After the shocking news that Matt Lauer had been fired by NBC for sexual harassment this morning, Page Six published an exclusive detailing what led to his dismissal.
According to the story, Lauer “sexually assaulted” (as opposed to harassed) the staffer during the 2014 Winter Olympics in Sochi.
“An NBC insider said Lauer’s alleged victim complained to HR on Monday: “This happened so quickly. She didn’t go to the media, she made a complaint to NBC’s human resources, and her evidence was so compelling that Matt was fired on Tuesday night. The victim says she has evidence that this has also happened to other women, but so far we don’t have evidence of that.”
NBC chief Andy Lack’s statement merely stated Lauer had been fired after a complaint of “inappropriate sexual behavior in the workplace” was reviewed and found his behavior to be a “clear violation of our company’s standards.” Sexual assault with evidence “so compelling” that the man was fired in just over 24 hours goes far beyond “inappropriate sexual behavior in the workplace.” I’d consider repeatedly pinching a female co-worker’s derriere, as Katie Couric said on-air five years ago, as inappropriate sexual behavior.
If Lauer felt free to openly and repeatedly do that to a woman who is one of the most powerful journalists in the world, what other harassment and unwanted touching has he subjected female colleagues to? NBC News has admitted they have a few clues:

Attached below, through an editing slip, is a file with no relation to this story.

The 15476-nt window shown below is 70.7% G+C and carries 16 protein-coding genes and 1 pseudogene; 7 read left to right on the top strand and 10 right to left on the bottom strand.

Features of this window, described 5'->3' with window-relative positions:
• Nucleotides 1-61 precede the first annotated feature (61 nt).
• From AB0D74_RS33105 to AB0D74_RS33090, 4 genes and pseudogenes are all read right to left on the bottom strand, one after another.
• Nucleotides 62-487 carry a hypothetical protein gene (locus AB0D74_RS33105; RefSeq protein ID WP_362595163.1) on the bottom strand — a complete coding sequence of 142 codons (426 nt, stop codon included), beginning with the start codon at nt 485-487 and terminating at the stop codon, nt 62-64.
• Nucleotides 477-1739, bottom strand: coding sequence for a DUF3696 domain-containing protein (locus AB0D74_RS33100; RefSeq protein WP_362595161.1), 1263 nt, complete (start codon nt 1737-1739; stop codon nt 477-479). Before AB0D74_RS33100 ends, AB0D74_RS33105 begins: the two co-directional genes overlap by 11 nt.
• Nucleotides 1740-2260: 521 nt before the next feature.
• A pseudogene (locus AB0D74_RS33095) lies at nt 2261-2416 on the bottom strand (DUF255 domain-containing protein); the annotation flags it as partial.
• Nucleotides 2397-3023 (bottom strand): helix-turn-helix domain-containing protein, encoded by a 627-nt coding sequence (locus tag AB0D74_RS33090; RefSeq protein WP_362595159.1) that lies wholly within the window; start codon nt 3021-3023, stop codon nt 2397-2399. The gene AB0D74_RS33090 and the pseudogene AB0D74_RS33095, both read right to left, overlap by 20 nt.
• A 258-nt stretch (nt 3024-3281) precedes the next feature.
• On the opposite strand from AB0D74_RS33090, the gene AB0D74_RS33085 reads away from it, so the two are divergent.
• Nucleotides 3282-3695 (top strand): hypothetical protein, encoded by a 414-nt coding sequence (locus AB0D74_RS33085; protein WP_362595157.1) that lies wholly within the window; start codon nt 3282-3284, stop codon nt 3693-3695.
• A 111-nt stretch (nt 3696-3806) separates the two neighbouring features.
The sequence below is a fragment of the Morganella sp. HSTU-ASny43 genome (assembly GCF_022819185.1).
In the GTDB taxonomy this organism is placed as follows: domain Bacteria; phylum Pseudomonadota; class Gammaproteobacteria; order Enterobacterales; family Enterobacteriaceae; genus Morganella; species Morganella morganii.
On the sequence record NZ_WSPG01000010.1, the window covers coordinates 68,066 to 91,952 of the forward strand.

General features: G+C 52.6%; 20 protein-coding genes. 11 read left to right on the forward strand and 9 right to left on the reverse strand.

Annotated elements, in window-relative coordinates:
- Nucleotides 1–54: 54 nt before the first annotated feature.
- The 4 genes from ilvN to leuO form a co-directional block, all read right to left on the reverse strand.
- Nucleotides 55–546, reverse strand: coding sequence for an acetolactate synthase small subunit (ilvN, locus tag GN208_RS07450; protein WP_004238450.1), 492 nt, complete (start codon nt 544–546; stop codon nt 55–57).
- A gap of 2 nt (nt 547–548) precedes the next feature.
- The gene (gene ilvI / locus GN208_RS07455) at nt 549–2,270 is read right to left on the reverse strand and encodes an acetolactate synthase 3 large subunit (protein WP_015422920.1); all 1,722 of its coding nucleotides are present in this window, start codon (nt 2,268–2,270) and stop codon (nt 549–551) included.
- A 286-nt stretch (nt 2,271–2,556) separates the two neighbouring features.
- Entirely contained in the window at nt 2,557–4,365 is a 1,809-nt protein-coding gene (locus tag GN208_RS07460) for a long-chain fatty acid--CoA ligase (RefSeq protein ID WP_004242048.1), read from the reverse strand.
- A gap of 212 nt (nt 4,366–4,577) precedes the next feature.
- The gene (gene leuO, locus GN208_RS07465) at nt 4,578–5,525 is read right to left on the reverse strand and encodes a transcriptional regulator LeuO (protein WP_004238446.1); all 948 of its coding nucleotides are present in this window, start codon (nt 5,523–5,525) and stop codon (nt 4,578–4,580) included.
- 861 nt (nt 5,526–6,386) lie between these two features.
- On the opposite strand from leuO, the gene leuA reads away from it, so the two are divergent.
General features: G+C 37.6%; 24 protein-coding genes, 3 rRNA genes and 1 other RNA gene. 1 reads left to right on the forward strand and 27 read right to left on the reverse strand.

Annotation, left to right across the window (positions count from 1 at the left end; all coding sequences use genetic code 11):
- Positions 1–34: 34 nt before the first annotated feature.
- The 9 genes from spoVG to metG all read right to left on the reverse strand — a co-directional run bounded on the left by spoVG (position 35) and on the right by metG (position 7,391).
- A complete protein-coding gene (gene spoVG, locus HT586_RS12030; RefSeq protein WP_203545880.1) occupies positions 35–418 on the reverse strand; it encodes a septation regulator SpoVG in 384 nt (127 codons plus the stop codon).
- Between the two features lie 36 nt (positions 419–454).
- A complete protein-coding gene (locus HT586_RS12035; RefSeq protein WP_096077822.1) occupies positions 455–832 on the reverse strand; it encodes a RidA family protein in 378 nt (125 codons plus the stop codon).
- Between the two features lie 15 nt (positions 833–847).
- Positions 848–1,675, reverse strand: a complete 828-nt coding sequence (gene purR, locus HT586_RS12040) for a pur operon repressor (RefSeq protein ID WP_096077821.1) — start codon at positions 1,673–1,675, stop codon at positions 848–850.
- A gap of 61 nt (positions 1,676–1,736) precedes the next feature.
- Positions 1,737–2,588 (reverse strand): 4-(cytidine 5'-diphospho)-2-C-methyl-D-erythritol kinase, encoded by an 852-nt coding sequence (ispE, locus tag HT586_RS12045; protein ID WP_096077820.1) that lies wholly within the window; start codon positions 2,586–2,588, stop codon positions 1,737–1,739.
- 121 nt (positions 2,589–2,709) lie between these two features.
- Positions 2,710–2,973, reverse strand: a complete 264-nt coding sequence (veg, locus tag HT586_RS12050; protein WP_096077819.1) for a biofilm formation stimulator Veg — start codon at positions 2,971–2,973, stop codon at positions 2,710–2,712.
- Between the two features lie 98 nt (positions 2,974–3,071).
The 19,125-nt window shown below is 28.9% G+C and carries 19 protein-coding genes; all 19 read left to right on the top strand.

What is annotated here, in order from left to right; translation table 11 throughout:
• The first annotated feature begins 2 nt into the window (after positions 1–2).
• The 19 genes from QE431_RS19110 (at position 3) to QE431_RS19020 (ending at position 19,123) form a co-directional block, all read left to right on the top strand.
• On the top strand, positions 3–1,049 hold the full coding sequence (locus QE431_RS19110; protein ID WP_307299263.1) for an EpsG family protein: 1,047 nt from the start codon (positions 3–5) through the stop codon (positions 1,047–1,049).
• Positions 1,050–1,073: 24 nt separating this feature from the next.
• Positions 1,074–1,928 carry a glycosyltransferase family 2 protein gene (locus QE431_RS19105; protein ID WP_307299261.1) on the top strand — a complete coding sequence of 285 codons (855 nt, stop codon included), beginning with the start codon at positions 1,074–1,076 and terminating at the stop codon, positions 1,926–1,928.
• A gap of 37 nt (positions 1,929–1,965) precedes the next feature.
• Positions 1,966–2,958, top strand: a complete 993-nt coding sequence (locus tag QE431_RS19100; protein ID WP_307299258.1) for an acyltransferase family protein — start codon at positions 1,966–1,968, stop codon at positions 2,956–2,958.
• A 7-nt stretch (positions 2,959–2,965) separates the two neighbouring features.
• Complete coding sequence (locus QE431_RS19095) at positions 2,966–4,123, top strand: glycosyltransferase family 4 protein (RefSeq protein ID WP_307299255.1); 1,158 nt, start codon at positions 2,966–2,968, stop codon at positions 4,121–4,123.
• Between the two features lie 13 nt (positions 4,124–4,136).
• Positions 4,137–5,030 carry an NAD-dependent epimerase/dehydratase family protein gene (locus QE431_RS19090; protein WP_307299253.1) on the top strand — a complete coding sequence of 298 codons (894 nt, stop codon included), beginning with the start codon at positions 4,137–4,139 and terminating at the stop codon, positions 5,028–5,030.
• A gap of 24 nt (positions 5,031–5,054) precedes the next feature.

“While it is the first complaint about his behavior in the over twenty years he’s been at NBC News, we were also presented with reason to believe this may not have been an isolated incident.”
To the woman’s credit, she handled it through proper channels, and NBC responded appropriately. Had NBC’s HR department attempted to cover it up, she could have gone to the New York Times, which was already looking into Lauer’s behavior. NBC execs knew the Times was sniffing around, giving them an added incentive to take action against him and claim a PR win.
On Wednesday’s broadcast Lauer’s former co-host, Savannah Guthrie, said:
“But we will be covering this story as reporters, as journalists. I’m sure we will be learning more details in the hours and days to come, and we promise we will share that with you.”
As of now, details of the assault in Sochi are not public, and they do not need to be. It had to have been a traumatic experience for the staffer, and it is not Guthrie’s or any other journalist’s place to make those details public. In addition, since it was a report to human resources, NBC is not legally able to divulge the contents of the report.
Despite whatever selfish motivations might have led NBC to handle the situation in this way, let’s hope other companies use this episode as an example.